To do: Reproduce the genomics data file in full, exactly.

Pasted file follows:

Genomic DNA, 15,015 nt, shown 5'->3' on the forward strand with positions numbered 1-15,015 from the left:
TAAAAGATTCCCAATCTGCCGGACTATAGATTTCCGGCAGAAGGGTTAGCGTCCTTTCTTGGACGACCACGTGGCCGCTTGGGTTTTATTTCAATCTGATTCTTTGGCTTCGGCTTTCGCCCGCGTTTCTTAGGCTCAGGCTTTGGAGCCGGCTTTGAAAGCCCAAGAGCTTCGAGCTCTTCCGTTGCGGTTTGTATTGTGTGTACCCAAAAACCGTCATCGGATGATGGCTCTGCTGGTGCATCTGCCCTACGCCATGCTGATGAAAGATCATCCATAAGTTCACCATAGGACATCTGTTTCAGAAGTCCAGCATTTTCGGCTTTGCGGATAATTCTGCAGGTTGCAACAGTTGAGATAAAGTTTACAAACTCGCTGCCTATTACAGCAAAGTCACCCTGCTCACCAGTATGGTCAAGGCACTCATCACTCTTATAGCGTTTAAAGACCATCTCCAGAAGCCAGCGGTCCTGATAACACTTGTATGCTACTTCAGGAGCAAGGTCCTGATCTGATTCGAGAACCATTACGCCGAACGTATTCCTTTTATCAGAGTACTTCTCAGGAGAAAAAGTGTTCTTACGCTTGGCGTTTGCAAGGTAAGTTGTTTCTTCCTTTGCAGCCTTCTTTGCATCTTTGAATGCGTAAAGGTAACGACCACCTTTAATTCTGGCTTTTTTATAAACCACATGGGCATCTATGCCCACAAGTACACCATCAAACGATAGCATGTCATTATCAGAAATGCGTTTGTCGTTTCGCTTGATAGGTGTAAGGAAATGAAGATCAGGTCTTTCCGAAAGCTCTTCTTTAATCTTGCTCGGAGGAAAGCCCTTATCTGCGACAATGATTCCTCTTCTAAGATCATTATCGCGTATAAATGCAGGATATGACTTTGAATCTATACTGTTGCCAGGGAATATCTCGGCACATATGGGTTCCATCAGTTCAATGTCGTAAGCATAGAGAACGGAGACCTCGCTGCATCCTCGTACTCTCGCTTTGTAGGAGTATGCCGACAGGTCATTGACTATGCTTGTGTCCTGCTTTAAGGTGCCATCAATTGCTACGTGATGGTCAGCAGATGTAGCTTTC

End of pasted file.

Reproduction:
Genomic DNA, 15,015 nt, shown 5'->3' on the forward strand with positions numbered 1-15,015 from the left:
TAAAAGATTCCCAATCTGCCGGACTATAGATTTCCGGCAGAAGGGTTAGCGTCCTTTCTTGGACGACCACGTGGCCGCTTGGGTTTTATTTCAATCTGATTCTTTGGCTTCGGCTTTCGCCCGCGTTTCTTAGGCTCAGGCTTTGGAGCCGGCTTTGAAAGCCCAAGAGCTTCGAGCTCTTCCGTTGCGGTTTGTATTGTGTGTACCCAAAAACCGTCATCGGATGATGGCTCTGCTGGTGCATCTGCCCTACGCCATGCTGATGAAAGATCATCCATAAGTTCACCATAGGACATCTGTTTCAGAAGTCCAGCATTTTCGGCTTTGCGGATAATTCTGCAGGTTGCAACAGTTGAGATAAAGTTTACAAACTCGCTGCCTATTACAGCAAAGTCACCCTGCTCACCAGTATGGTCAAGGCACTCATCACTCTTATAGCGTTTAAAGACCATCTCCAGAAGCCAGCGGTCCTGATAACACTTGTATGCTACTTCAGGAGCAAGGTCCTGATCTGATTCGAGAACCATTACGCCGAACGTATTCCTTTTATCAGAGTACTTCTCAGGAGAAAAAGTGTTCTTACGCTTGGCGTTTGCAAGGTAAGTTGTTTCTTCCTTTGCAGCCTTCTTTGCATCTTTGAATGCGTAAAGGTAACGACCACCTTTAATTCTGGCTTTTTTATAAACCACATGGGCATCTATGCCCACAAGTACACCATCAAACGATAGCATGTCATTATCAGAAATGCGTTTGTCGTTTCGCTTGATAGGTGTAAGGAAATGAAGATCAGGTCTTTCCGAAAGCTCTTCTTTAATCTTGCTCGGAGGAAAGCCCTTATCTGCGACAATGATTCCTCTTCTAAGATCATTATCGCGTATAAATGCAGGATATGACTTTGAATCTATACTGTTGCCAGGGAATATCTCGGCACATATGGGTTCCATCAGTTCAATGTCGTAAGCATAGAGAACGGAGACCTCGCTGCATCCTCGTACTCTCGCTTTGTAGGAGTATGCCGACAGGTCATTGACTATGCTTGTGTCCTGCTTTAAGGTGCCATCAATTGCTACGTGATGGTCAGCAGATGTAGCTTTC